Edwin Edwards Runs For Congress!!

Edwards for Congress!

Edwards for Congress!

Will wonders never cease!  Talk about reinventing the political paradigm and upsetting the political apple cart!  Edwin Edwards continues to surprise and delight!

Edwin Washington Edwards (born August 7, 1927) is an American politician and member of the Democratic Party who served as the 50th Governor of Louisiana for four terms (1972–1980, 1984–1988 and 1992–1996), twice as many elected terms as any other Louisiana chief executive. He served a total of sixteen years in office, the sixth-longest serving gubernatorial tenure in post-Constitutional U.S. history at 5,784 days.

Edwards, who served eight years in a federal prison for racketeering in a riverboat casino licensing scheme, leads a crowded field for a November open primary in his bid for a U.S. House of Representatives seat but trails head-to-head against two rivals he could face in a runoff, according to a recent poll.

He’s in a hard core Republican district with an open primary meaning Dems. run against Repubs. in the first round, and the top two vote-getters meet in the runoff.  Edwards retains his considerable charm as an octogenarian. Many Louisianians see Edwards as a national embarrassment for his conviction, the epitome of the corrupt Louisiana politician.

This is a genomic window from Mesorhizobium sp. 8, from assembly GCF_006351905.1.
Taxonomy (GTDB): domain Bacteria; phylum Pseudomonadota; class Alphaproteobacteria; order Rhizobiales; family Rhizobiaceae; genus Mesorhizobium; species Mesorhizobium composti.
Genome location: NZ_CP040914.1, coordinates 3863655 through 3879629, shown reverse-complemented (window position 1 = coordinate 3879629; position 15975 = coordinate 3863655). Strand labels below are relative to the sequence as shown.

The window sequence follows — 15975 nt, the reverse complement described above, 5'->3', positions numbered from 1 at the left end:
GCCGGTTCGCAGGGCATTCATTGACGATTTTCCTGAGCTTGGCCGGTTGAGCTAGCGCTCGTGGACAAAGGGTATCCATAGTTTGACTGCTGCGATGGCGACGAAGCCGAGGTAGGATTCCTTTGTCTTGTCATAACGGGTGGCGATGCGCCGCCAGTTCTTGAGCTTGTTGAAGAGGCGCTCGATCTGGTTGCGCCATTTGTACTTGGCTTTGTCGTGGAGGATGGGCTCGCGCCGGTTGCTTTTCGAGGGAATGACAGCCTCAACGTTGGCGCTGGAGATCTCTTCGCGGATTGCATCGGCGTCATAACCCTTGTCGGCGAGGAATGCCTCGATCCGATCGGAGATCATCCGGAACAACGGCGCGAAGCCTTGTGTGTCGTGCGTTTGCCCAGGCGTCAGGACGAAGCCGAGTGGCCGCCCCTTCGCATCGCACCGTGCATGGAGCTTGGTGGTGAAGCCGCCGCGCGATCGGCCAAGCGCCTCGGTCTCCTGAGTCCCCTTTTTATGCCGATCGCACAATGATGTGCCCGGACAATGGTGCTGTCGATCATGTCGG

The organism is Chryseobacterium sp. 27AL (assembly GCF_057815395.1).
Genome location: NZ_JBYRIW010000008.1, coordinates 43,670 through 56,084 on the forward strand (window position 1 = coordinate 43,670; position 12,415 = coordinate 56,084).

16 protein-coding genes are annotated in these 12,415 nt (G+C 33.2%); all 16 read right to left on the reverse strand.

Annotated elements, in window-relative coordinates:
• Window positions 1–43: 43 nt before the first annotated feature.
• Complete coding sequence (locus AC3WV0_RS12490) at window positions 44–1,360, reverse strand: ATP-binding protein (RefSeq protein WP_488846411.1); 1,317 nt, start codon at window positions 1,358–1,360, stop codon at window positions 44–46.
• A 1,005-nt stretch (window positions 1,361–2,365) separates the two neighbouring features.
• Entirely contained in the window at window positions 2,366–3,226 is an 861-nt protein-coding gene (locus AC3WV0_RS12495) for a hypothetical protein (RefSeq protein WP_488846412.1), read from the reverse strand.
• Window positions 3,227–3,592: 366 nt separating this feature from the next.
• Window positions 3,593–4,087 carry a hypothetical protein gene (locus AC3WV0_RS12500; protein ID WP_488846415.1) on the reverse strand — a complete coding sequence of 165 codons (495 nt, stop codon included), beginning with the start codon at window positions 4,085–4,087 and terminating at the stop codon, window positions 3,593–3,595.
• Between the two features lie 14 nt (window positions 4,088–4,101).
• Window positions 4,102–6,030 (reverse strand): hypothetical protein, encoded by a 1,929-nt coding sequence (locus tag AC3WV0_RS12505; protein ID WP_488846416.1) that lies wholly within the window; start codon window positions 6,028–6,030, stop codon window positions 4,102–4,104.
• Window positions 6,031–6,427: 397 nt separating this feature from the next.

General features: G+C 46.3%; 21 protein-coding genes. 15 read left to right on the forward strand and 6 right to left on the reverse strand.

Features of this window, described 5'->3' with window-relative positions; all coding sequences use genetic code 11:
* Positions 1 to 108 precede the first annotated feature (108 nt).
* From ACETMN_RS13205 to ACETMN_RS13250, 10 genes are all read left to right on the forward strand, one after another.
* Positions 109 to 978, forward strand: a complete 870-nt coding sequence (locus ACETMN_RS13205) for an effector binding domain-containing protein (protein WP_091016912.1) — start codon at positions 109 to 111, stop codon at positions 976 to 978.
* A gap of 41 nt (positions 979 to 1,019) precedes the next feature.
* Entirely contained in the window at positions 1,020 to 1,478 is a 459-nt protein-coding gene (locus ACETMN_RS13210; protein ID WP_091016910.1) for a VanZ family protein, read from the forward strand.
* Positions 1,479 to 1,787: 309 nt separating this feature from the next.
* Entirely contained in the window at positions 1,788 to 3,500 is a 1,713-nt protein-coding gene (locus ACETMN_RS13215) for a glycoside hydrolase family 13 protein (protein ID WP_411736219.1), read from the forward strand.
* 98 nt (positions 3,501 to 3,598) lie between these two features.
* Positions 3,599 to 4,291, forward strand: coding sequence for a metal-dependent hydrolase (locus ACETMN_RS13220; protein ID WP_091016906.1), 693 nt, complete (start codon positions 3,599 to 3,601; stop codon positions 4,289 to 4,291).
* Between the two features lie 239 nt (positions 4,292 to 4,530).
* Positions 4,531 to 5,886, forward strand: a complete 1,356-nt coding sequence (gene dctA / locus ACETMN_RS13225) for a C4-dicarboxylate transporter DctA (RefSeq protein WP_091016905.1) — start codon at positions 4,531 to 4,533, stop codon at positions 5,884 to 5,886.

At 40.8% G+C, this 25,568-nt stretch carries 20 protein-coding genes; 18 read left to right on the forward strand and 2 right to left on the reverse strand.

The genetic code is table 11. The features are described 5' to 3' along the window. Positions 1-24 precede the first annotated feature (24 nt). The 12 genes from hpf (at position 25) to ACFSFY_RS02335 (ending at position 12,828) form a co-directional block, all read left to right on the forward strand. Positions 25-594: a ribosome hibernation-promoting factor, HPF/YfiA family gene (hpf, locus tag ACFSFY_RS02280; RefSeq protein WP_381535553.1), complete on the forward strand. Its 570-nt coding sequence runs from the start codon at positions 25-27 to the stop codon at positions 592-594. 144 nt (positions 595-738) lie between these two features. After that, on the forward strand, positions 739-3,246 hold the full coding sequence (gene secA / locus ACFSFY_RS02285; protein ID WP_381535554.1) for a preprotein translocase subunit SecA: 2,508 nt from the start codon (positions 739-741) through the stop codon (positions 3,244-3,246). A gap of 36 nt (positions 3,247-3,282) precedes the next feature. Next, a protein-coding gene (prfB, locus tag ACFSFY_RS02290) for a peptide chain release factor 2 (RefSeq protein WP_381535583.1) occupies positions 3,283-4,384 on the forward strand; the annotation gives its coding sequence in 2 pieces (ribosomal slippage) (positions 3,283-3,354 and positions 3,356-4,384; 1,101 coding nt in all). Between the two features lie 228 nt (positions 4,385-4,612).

The 86-year, who was released from prison in 2011, is vying for the Baton Rouge-area House seat now held by Republican Bill Cassidy, who is running for the U.S. Senate.

An open primary, with candidates from all parties, will be held on November 4, with a runoff set for Dec. pitting the top two vote-getters if no candidate exceeds 50 percent.

Edwards led all candidates in the open primary with the support of 32 percent of 687 respondents questioned on Tuesday in the survey by pollster Darrell Glascock of the Glascock Group released on Thursday. His two nearest rivals, tied at 16 percent, were Republican entrepreneur Paul Dietzel and Republican state senator Dan Claitor.

The poll showed Edwards trailing both Dietzel and Claitor by 14 percentage points head-to-head when pitted in a possible runoff matchup. Now anything is possible in Louisiana politics, especially where Edwards is concerned. He won three terms in the Louisiana House before running for Governor in the 1970s.

 

 

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~ by neworleansmusicman on August 24, 2014.

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